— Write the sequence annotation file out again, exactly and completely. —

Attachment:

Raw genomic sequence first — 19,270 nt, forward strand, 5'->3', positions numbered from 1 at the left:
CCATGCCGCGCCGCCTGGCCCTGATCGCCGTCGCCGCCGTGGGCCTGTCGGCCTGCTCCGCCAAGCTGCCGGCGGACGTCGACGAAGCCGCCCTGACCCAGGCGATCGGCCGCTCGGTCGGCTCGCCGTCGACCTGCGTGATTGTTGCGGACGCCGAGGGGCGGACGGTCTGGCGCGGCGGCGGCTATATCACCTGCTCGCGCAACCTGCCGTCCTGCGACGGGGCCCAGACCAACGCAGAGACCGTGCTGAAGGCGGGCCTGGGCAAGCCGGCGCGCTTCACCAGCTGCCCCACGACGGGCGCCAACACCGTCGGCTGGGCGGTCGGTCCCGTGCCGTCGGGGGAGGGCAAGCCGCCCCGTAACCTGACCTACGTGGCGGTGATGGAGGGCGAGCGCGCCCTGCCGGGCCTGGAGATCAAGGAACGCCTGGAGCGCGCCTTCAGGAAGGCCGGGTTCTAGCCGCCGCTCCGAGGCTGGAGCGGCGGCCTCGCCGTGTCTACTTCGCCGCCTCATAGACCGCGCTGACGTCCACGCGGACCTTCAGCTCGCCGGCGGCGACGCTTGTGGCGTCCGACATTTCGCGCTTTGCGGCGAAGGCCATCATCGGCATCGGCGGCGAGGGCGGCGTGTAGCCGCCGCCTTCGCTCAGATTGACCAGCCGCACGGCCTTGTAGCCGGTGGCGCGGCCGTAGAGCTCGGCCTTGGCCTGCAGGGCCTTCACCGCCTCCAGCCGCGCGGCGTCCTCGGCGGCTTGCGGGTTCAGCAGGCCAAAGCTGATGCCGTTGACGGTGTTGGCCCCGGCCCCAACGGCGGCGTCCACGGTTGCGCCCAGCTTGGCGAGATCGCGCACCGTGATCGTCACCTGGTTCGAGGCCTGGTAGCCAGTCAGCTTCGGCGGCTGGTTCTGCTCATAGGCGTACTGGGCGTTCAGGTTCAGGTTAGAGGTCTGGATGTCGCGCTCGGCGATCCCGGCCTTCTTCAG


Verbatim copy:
Raw genomic sequence first — 19,270 nt, forward strand, 5'->3', positions numbered from 1 at the left:
CCATGCCGCGCCGCCTGGCCCTGATCGCCGTCGCCGCCGTGGGCCTGTCGGCCTGCTCCGCCAAGCTGCCGGCGGACGTCGACGAAGCCGCCCTGACCCAGGCGATCGGCCGCTCGGTCGGCTCGCCGTCGACCTGCGTGATTGTTGCGGACGCCGAGGGGCGGACGGTCTGGCGCGGCGGCGGCTATATCACCTGCTCGCGCAACCTGCCGTCCTGCGACGGGGCCCAGACCAACGCAGAGACCGTGCTGAAGGCGGGCCTGGGCAAGCCGGCGCGCTTCACCAGCTGCCCCACGACGGGCGCCAACACCGTCGGCTGGGCGGTCGGTCCCGTGCCGTCGGGGGAGGGCAAGCCGCCCCGTAACCTGACCTACGTGGCGGTGATGGAGGGCGAGCGCGCCCTGCCGGGCCTGGAGATCAAGGAACGCCTGGAGCGCGCCTTCAGGAAGGCCGGGTTCTAGCCGCCGCTCCGAGGCTGGAGCGGCGGCCTCGCCGTGTCTACTTCGCCGCCTCATAGACCGCGCTGACGTCCACGCGGACCTTCAGCTCGCCGGCGGCGACGCTTGTGGCGTCCGACATTTCGCGCTTTGCGGCGAAGGCCATCATCGGCATCGGCGGCGAGGGCGGCGTGTAGCCGCCGCCTTCGCTCAGATTGACCAGCCGCACGGCCTTGTAGCCGGTGGCGCGGCCGTAGAGCTCGGCCTTGGCCTGCAGGGCCTTCACCGCCTCCAGCCGCGCGGCGTCCTCGGCGGCTTGCGGGTTCAGCAGGCCAAAGCTGATGCCGTTGACGGTGTTGGCCCCGGCCCCAACGGCGGCGTCCACGGTTGCGCCCAGCTTGGCGAGATCGCGCACCGTGATCGTCACCTGGTTCGAGGCCTGGTAGCCAGTCAGCTTCGGCGGCTGGTTCTGCTCATAGGCGTACTGGGCGTTCAGGTTCAGGTTAGAGGTCTGGATGTCGCGCTCGGCGATCCCGGCCTTCTTCAG